Bloody Nose, Empty Pockets
2020, NR, 98 min. Directed by Bill Ross IV, Turner Ross. Starring Peter Elwell, Michael Martin, Shay Walker, Cheryl Fink, Marc Paradis, John Nerichow, Rikki Redd, Pam Harper, Trevor Moore, Bruce Hadnot.
REVIEWED By Marc Savlov, Fri., July 24, 2020
I don’t know about you, but I’ve been knocking back a few more than usual lately. And why not? Pundits and palavers, doom-sayers and truth-tellers have been rattling on about the end of the whole shebang since our world began but this time, right here, right now, it feels like maybe, possibly, probably they’ve nailed it. The end is nigh, or near enough to warrant one for my baby and one more for the road. (Cormac McCarthy’s The Road, that is.)
Documentarian siblings the Ross brothers have perfectly captured the current global zeitgeist in all its woefully shocking abruptness with Bloody Nose, Empty Pockets, which premiered at what might as well be, for now, the last Sundance Film Festival ever. How they managed to presage the present is a puzzler in itself, but this pseudo-cinema verité film about the final long day’s journey into nowheresville for the besotted, bedraggled, and bewildered patrons of a Las Vegas dive bar dubbed the Roaring Twenties is a miraculous nightmare filled to the brim with heart and overflowing with deliriously sloppy soul.
Here’s the thing, though. The Roaring Twenties isn’t in Las Vegas. It’s an actual bar in New Orleans, and the cast of Bloody Nose, Empty Pockets are real people, mostly non-actors portraying variations of themselves, drinking real booze and acting like it’s the end of their world as they know it and come hell or daylight they’re going to do their best to feel fine. It’s a melancholy affair alight with tipsy camaraderie and desperate good cheer beset by the unspoken fact that this dingy bar they call home is about to be no more. For these Bukowskian wastrels and dipsomaniacal drunkards, oblivion is the object because, well, what else is there for them after tonight? The harsh and unforgiving light of day is no friend of theirs. As a metaphor for our times – the film itself is set in 2016 and thus front-loaded with all that that implies – the Ross brothers have crafted a doozy.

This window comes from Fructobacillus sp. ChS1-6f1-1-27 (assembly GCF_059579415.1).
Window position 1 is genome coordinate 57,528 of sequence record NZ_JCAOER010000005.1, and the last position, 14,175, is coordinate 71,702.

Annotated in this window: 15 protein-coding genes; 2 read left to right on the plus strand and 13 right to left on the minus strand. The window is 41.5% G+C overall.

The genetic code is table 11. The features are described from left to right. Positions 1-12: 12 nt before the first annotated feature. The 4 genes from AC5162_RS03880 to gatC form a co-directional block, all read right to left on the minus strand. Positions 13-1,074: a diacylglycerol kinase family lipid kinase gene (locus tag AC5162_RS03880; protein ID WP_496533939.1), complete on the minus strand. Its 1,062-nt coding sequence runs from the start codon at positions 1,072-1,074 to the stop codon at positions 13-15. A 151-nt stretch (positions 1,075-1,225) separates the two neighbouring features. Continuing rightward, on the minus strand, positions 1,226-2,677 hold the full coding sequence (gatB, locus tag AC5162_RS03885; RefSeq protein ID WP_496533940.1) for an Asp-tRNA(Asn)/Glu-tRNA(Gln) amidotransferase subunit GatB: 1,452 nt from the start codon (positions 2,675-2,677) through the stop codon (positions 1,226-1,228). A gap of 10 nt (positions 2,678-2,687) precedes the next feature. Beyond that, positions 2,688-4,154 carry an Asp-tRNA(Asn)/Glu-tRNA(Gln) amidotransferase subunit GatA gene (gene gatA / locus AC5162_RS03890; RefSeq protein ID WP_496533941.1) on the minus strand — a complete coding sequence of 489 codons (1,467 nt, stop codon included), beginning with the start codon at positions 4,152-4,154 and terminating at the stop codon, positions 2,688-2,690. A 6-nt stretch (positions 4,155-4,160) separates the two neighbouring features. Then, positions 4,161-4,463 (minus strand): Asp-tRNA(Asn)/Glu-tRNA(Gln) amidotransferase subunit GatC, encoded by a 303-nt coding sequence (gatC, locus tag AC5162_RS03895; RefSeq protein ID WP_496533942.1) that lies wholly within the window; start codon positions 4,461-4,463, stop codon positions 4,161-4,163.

Convivial bartender Marc oversees a motley crew consisting firstly of grey fox Michael, a Replacements regular who treats the joint like it’s his own (or only) home and whose face is a roadmap of bar ditch bad breaks and busted up dreams. Then there’s old Lowell, first seen ambling into the bar, apparently at dawn, as Buck Owens' “Big in Vegas” plays over the shot. Night bartender Shay worries about her stoner son and his troublesome buddies, gloomy war vet Bruce finds solace in A$AP Rocky’s “Fuckin’ Problems,” and as the bar fills up and the booze flows freely the party – a wake, actually – moves out into the parking lot for an impromptu fireworks display. It’s the utterly wasted Michael who digs deep and sums it all up, slurring “There’s nothing more boring than a guy in a bar who used to do stuff but who doesn’t do stuff … because he’s in a bar.” Wisdom from on low! At one point someone brings out a celebratory cake with the inscription “This Place Sucked Anyway.”
The Ross brothers trompe l’oeil scenario is occasionally messed around with. Camera crew can be seen reflected in the bar’s mirror, and the occasional shot of a black-and-white television that only seems to show old film noirs are weirdly apropos touches. Shot minus a real script, the directors instead employed predetermined staged moments for their characters to latch on to and then run as wild as they saw fit. Cassavetes would dig this like crazy and so, I think, would the late Austinite filmmaker Eagle Pennell, whose Last Night at the Alamo trod similarly loaded ground.
As befits a real dive bar, music plays as much a role in the film as the cast, and the Ross brothers clearly know when to hold ‘em – Kenny Rogers “The Gambler” plays more than once – and when to dial it down to focus on the touching intimacy of soused confessionals. A bar like this, after all, acts as a valid surrogate for the Catholic confessional, acts of contrition and all.
Bloody Nose, Empty Pockets is as real as it gets, a snapshot stolen from the very year everything turned to shit. It’s a masterpiece. To quote Dashiell Hammett’s tippling couple Nick and Nora Charles, “How do you feel?” “Terrible. I must’ve gone to bed sober.”
For an interview with the directors, visit austinchronicle.com/screens.